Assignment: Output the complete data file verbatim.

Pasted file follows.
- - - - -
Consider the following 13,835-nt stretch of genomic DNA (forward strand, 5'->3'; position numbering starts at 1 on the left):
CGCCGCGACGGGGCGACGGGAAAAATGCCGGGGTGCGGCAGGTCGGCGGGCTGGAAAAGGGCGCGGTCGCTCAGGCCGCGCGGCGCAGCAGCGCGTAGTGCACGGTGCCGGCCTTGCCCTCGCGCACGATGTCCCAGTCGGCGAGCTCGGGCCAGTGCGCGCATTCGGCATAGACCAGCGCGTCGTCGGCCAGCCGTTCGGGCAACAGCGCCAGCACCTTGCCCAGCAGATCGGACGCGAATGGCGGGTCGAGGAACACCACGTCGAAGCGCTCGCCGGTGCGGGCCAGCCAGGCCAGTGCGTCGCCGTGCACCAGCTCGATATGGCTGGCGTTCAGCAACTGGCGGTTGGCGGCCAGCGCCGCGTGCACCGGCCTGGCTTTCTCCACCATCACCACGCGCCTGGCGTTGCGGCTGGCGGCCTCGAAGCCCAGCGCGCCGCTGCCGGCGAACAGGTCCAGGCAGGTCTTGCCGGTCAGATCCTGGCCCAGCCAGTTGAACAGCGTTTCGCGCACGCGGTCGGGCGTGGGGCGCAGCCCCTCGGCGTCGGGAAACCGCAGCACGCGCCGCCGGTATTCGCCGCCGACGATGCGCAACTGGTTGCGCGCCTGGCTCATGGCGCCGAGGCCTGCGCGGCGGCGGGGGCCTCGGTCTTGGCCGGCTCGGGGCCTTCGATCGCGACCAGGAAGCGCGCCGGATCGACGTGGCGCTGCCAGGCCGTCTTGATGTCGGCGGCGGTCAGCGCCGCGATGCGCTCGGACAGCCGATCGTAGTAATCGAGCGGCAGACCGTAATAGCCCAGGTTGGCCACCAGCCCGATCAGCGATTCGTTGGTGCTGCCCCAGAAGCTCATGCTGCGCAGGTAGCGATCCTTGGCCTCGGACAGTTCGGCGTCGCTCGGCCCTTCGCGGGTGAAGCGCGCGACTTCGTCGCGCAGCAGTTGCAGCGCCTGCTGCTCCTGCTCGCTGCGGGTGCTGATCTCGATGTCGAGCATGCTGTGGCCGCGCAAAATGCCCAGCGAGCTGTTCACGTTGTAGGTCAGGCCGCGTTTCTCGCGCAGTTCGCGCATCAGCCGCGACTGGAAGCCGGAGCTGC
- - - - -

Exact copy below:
Consider the following 13,835-nt stretch of genomic DNA (forward strand, 5'->3'; position numbering starts at 1 on the left):
CGCCGCGACGGGGCGACGGGAAAAATGCCGGGGTGCGGCAGGTCGGCGGGCTGGAAAAGGGCGCGGTCGCTCAGGCCGCGCGGCGCAGCAGCGCGTAGTGCACGGTGCCGGCCTTGCCCTCGCGCACGATGTCCCAGTCGGCGAGCTCGGGCCAGTGCGCGCATTCGGCATAGACCAGCGCGTCGTCGGCCAGCCGTTCGGGCAACAGCGCCAGCACCTTGCCCAGCAGATCGGACGCGAATGGCGGGTCGAGGAACACCACGTCGAAGCGCTCGCCGGTGCGGGCCAGCCAGGCCAGTGCGTCGCCGTGCACCAGCTCGATATGGCTGGCGTTCAGCAACTGGCGGTTGGCGGCCAGCGCCGCGTGCACCGGCCTGGCTTTCTCCACCATCACCACGCGCCTGGCGTTGCGGCTGGCGGCCTCGAAGCCCAGCGCGCCGCTGCCGGCGAACAGGTCCAGGCAGGTCTTGCCGGTCAGATCCTGGCCCAGCCAGTTGAACAGCGTTTCGCGCACGCGGTCGGGCGTGGGGCGCAGCCCCTCGGCGTCGGGAAACCGCAGCACGCGCCGCCGGTATTCGCCGCCGACGATGCGCAACTGGTTGCGCGCCTGGCTCATGGCGCCGAGGCCTGCGCGGCGGCGGGGGCCTCGGTCTTGGCCGGCTCGGGGCCTTCGATCGCGACCAGGAAGCGCGCCGGATCGACGTGGCGCTGCCAGGCCGTCTTGATGTCGGCGGCGGTCAGCGCCGCGATGCGCTCGGACAGCCGATCGTAGTAATCGAGCGGCAGACCGTAATAGCCCAGGTTGGCCACCAGCCCGATCAGCGATTCGTTGGTGCTGCCCCAGAAGCTCATGCTGCGCAGGTAGCGATCCTTGGCCTCGGACAGTTCGGCGTCGCTCGGCCCTTCGCGGGTGAAGCGCGCGACTTCGTCGCGCAGCAGTTGCAGCGCCTGCTGCTCCTGCTCGCTGCGGGTGCTGATCTCGATGTCGAGCATGCTGTGGCCGCGCAAAATGCCCAGCGAGCTGTTCACGTTGTAGGTCAGGCCGCGTTTCTCGCGCAGTTCGCGCATCAGCCGCGACTGGAAGCCGGAGCTGC